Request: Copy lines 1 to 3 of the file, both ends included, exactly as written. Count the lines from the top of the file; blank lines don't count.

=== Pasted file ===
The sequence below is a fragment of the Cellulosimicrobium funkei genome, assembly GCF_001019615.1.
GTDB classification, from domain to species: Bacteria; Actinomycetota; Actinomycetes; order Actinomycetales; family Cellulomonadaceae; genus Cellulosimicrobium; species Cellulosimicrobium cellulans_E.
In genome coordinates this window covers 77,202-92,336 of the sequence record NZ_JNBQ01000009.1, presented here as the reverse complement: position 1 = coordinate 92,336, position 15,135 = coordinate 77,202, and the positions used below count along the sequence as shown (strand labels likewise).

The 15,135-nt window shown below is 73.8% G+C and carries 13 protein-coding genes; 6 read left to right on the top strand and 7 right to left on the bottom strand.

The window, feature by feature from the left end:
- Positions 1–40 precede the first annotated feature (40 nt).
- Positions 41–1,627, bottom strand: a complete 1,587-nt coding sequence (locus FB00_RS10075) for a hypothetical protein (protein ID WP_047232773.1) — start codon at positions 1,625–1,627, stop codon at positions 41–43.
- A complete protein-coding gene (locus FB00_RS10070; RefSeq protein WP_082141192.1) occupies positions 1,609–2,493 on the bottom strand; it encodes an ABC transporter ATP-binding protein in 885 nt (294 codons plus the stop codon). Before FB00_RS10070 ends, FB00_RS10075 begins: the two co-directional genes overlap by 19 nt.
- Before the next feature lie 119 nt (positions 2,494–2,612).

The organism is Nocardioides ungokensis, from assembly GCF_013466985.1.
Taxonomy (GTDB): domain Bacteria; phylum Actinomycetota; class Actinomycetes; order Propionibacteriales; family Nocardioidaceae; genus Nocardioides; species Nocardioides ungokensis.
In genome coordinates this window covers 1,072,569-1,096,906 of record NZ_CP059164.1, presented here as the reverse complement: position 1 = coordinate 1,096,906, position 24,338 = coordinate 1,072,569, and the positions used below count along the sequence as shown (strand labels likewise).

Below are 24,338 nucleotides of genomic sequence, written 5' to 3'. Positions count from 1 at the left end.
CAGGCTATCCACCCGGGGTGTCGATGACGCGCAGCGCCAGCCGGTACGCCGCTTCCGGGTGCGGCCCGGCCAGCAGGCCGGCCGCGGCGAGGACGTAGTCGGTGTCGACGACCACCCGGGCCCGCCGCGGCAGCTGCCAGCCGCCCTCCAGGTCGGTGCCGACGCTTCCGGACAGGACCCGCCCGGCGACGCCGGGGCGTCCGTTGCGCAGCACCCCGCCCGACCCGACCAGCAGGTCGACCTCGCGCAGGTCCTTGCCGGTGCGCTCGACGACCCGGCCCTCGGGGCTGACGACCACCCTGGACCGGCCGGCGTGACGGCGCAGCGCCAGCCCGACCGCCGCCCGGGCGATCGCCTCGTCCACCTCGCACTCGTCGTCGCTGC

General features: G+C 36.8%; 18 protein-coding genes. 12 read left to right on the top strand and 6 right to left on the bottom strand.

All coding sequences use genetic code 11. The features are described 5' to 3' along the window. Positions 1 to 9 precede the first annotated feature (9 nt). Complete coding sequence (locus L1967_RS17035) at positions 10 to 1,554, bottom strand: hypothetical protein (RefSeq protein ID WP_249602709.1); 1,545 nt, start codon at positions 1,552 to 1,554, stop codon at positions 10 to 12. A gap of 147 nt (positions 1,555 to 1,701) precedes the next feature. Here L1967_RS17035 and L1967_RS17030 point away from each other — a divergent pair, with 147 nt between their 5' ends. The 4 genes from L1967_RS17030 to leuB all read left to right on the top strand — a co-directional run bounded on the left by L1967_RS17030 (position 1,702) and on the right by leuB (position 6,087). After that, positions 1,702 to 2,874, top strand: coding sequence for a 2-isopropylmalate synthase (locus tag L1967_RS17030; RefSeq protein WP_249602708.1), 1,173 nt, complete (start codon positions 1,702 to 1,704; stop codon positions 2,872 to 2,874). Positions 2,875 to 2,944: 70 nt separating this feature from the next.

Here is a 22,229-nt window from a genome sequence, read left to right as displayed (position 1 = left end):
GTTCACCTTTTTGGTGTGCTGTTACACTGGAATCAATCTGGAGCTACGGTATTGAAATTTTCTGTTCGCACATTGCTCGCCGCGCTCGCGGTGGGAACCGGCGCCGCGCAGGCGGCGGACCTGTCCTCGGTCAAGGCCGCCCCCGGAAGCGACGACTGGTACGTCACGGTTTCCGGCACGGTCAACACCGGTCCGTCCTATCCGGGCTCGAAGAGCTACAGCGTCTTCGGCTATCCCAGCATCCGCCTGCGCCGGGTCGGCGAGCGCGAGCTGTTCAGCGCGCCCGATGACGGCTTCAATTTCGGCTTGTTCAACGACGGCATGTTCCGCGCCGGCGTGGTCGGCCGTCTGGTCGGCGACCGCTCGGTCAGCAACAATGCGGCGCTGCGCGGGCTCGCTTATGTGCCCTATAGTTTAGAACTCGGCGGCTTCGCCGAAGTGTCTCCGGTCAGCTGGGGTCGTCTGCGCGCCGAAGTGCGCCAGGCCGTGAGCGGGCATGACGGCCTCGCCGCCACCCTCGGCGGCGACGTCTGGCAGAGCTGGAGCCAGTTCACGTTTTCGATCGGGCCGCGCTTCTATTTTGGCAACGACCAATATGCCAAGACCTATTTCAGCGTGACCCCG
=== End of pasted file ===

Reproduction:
The sequence below is a fragment of the Cellulosimicrobium funkei genome, assembly GCF_001019615.1.
GTDB classification, from domain to species: Bacteria; Actinomycetota; Actinomycetes; order Actinomycetales; family Cellulomonadaceae; genus Cellulosimicrobium; species Cellulosimicrobium cellulans_E.
In genome coordinates this window covers 77,202-92,336 of the sequence record NZ_JNBQ01000009.1, presented here as the reverse complement: position 1 = coordinate 92,336, position 15,135 = coordinate 77,202, and the positions used below count along the sequence as shown (strand labels likewise).